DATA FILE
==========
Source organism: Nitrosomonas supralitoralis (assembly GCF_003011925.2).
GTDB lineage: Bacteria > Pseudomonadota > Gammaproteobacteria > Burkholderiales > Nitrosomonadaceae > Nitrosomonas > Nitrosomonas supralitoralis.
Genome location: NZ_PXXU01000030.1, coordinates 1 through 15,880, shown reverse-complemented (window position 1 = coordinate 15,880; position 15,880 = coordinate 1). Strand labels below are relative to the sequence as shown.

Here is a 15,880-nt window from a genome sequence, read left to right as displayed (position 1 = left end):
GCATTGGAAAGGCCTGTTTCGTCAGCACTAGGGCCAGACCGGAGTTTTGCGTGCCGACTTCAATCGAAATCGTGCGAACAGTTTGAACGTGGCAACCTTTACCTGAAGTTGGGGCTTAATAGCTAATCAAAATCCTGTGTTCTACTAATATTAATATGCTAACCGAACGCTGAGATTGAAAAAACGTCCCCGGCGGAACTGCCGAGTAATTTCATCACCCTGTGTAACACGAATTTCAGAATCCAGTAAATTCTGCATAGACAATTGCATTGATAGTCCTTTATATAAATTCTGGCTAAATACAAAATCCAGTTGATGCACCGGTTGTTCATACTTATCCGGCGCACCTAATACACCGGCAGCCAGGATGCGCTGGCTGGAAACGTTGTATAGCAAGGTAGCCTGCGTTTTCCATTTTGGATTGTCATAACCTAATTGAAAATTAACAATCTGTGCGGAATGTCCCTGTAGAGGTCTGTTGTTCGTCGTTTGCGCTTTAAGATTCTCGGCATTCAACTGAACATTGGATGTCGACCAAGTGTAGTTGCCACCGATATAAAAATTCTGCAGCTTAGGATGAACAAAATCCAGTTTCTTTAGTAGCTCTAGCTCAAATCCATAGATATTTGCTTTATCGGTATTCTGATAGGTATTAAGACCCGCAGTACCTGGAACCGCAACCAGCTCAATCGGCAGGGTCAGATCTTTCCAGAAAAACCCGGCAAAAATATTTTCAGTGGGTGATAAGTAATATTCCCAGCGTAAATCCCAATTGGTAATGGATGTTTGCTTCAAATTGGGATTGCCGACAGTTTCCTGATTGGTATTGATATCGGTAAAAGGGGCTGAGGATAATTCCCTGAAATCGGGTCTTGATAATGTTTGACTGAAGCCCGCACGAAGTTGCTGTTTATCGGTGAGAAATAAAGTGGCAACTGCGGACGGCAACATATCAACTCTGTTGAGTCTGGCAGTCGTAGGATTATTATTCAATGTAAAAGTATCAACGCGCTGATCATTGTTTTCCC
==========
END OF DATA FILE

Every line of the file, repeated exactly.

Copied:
Source organism: Nitrosomonas supralitoralis (assembly GCF_003011925.2).
GTDB lineage: Bacteria > Pseudomonadota > Gammaproteobacteria > Burkholderiales > Nitrosomonadaceae > Nitrosomonas > Nitrosomonas supralitoralis.
Genome location: NZ_PXXU01000030.1, coordinates 1 through 15,880, shown reverse-complemented (window position 1 = coordinate 15,880; position 15,880 = coordinate 1). Strand labels below are relative to the sequence as shown.

Here is a 15,880-nt window from a genome sequence, read left to right as displayed (position 1 = left end):
GCATTGGAAAGGCCTGTTTCGTCAGCACTAGGGCCAGACCGGAGTTTTGCGTGCCGACTTCAATCGAAATCGTGCGAACAGTTTGAACGTGGCAACCTTTACCTGAAGTTGGGGCTTAATAGCTAATCAAAATCCTGTGTTCTACTAATATTAATATGCTAACCGAACGCTGAGATTGAAAAAACGTCCCCGGCGGAACTGCCGAGTAATTTCATCACCCTGTGTAACACGAATTTCAGAATCCAGTAAATTCTGCATAGACAATTGCATTGATAGTCCTTTATATAAATTCTGGCTAAATACAAAATCCAGTTGATGCACCGGTTGTTCATACTTATCCGGCGCACCTAATACACCGGCAGCCAGGATGCGCTGGCTGGAAACGTTGTATAGCAAGGTAGCCTGCGTTTTCCATTTTGGATTGTCATAACCTAATTGAAAATTAACAATCTGTGCGGAATGTCCCTGTAGAGGTCTGTTGTTCGTCGTTTGCGCTTTAAGATTCTCGGCATTCAACTGAACATTGGATGTCGACCAAGTGTAGTTGCCACCGATATAAAAATTCTGCAGCTTAGGATGAACAAAATCCAGTTTCTTTAGTAGCTCTAGCTCAAATCCATAGATATTTGCTTTATCGGTATTCTGATAGGTATTAAGACCCGCAGTACCTGGAACCGCAACCAGCTCAATCGGCAGGGTCAGATCTTTCCAGAAAAACCCGGCAAAAATATTTTCAGTGGGTGATAAGTAATATTCCCAGCGTAAATCCCAATTGGTAATGGATGTTTGCTTCAAATTGGGATTGCCGACAGTTTCCTGATTGGTATTGATATCGGTAAAAGGGGCTGAGGATAATTCCCTGAAATCGGGTCTTGATAATGTTTGACTGAAGCCCGCACGAAGTTGCTGTTTATCGGTGAGAAATAAAGTGGCAACTGCGGACGGCAACATATCAACTCTGTTGAGTCTGGCAGTCGTAGGATTATTATTCAATGTAAAAGTATCAACGCGCTGATCATTGTTTTCCC